of influencing io favor of annexation.
ARMS FOR REVOlUlillSTS,
Minister Hatch Writes To Minister
Willis Concerning Them.
another excdamoe or notes.
Uinliter Ihuriton Wrote That the State
of Affairs Was Critical and Snffested
That a "War Vessel Be Sent To Protect
American Interests G re sham's Reply
Washington, Feb. 4L In the Ha
waiian correspondence submitted to
the House today Secretary Gresham
states tuat the department had no In
formation In regard to arms having
been furnished by British subjects to
persons in rebellion against the Gov
ernment of the Hawaiian Islands, but
in a telegram from the United States
Minister at Honolulu, dated January
11th, forwarded by way of San Fran
cisco, Mr. Willis says : "Arms are re
ported to have been brought from
Vancouver by the Norma."
The department has no information
In regard to any intervention by the
representatives of Great Brltlan to
prevent the application of martial law
by the Hawaiian Government to those
concerned in the .recent rebellion who
claim to be British subjects, or of any
foreign representative whatever in the
case, other than a statement contained
in a note from the Hawaiian Minister
January 20th, that the British Min
ister at Honolulu, Mr. Hawes, has
called upon the Government ot Ha
waii to give him assurance that no
capital punishment will be inflicted
upon the Insurrectionists, there being
fifteeu Englishmen under arrest,
which requested assurance the Gov
ernment had refused to give.
Under date of Honolulu, November
10th, Minister Willis transmitted to
Secretary Gresham the followintr note
of the same date from Minister Hatch,
the Hawaiian Minister of Foreign Af
fairs, adding that when he received it '
he had telegraphed the Secretary the
facts briefly :
"Department of Foreign Affairs,
Honolulu, November 10th. Sir: In
formation lias Just been received at
this office tending to show that a
filibustering expedition against this
Government is being fitted out in San
Francisco and that one of the follow
ing steam vessels, the Rosalia or the
Alexandria, will be used for the pur
pose. The information points more
strongly to the latter. I desire to ask
the good offices of your Government to
prevent the shipment of arms on these
vessels for such purpose. : ,l- ;
; F. M. Hatch."
"On the 19th Inst, the Hawaiian
Charge d' Affaires called on the de
partment at my invitation, and in re
ply to an inquiry said he had no in
formation that arms had been or were
to be shipped from San Francisco for
use against the Government of Ha
waii." - :
Following this correspondence. with
Willis there was an exchange of notes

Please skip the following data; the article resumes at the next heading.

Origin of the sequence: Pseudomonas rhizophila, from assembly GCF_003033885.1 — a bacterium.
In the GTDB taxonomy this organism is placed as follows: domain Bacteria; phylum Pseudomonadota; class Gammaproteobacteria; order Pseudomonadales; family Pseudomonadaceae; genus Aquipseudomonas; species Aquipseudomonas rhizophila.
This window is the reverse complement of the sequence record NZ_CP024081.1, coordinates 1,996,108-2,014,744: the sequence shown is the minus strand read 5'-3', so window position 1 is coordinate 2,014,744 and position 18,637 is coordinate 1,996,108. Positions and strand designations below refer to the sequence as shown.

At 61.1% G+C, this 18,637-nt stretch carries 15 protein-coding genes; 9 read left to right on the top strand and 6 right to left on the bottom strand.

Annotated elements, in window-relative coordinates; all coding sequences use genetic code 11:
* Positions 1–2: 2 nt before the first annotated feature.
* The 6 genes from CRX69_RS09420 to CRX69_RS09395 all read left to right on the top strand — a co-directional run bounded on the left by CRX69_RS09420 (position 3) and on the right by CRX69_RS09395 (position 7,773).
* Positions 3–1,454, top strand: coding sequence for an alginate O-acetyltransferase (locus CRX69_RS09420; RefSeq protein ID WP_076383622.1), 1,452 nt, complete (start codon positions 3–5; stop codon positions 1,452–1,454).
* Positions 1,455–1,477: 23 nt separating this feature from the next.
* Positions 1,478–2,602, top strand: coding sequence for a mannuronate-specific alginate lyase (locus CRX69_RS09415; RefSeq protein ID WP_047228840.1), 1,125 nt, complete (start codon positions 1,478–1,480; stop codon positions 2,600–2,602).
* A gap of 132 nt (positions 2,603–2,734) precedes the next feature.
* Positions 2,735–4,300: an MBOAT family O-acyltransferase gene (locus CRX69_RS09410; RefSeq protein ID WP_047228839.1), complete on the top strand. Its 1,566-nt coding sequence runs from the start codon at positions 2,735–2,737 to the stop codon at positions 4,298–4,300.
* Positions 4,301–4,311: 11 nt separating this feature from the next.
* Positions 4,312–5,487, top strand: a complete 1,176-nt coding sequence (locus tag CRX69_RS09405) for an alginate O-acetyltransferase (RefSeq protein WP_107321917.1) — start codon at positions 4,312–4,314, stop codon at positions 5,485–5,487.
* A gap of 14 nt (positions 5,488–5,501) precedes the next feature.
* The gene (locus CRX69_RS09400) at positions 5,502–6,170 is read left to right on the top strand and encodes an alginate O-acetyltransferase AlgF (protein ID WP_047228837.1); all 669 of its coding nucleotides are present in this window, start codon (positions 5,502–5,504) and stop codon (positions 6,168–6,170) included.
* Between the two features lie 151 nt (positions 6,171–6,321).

between Secretary Gresham and Mr.
Thurston, the Minister here, which is
interesting mainly because of the in
sinuation by the .atter that the pres
ence of an American warship at Hono
lulu would be acceptable. Thurston
wrote January 20th :
"Sir: I have the honor to inform
you that I have received from my
Government telegraphic communica
tions stating that the insurrection in
Honolulu is broken; that several of
the leaders and the remaining follow
ers are fugitives in the mountains,
and that the British Commissioner at
Honolulu, Mr. Hawes, has called upon
the Government of Hawaii to give
him assurances that no capital pun
ishment will be inflicted upon insur
rectionists, there being fifteen Eng
lishmen under arrest, which requested
assurance the Government has refused
to give him. A man of-war at Hono
lulu has been recently the subject of
discussion in the press and elsewhere.
It does not lie within my province to
suggest any course of action on the
part of the United States concerning
such subjects. I feel, however, that it
is due your Government and to the
large American population and prop
erty interests in Hawaii to state that
although the Government of Hawaii
is, and will continue in the future as
it has in the past, fully able to main
tain itself from the attacks from do
mestic enemies, in view of the serious
nature of the charges now pending
against a large number of both for
eigners and natives, and of other com
plicating conditions, the state of
affairs at the Islands is critical, as in
the event of further insurrection or
complication, although the. Govern
ment win use every endeavor to pro
tect foreign citizens and their prop
erty, it is not impossible that sudden
contingencies may artee or isolated
acts of violence take place, against
whieh the Government, with its po
lice and military force, may temporar
ily be unable to afford protection."
In his reply, on January 20th, Sec
retary Ores ham said : "On receipt of
a dispatch from Mr. Willis yesterday
morning on the subject of the upris
ing, which was immediately given to
the press, a warshlo was at once or
dered to proceed from San Francisco
to Honolulu to afford needed protec
tion to any Americans entitled to It.
That fact was also announced by the
press Saturday afternoon and this
morning, and I naturally supposed
that the announcement had attracted
your attention."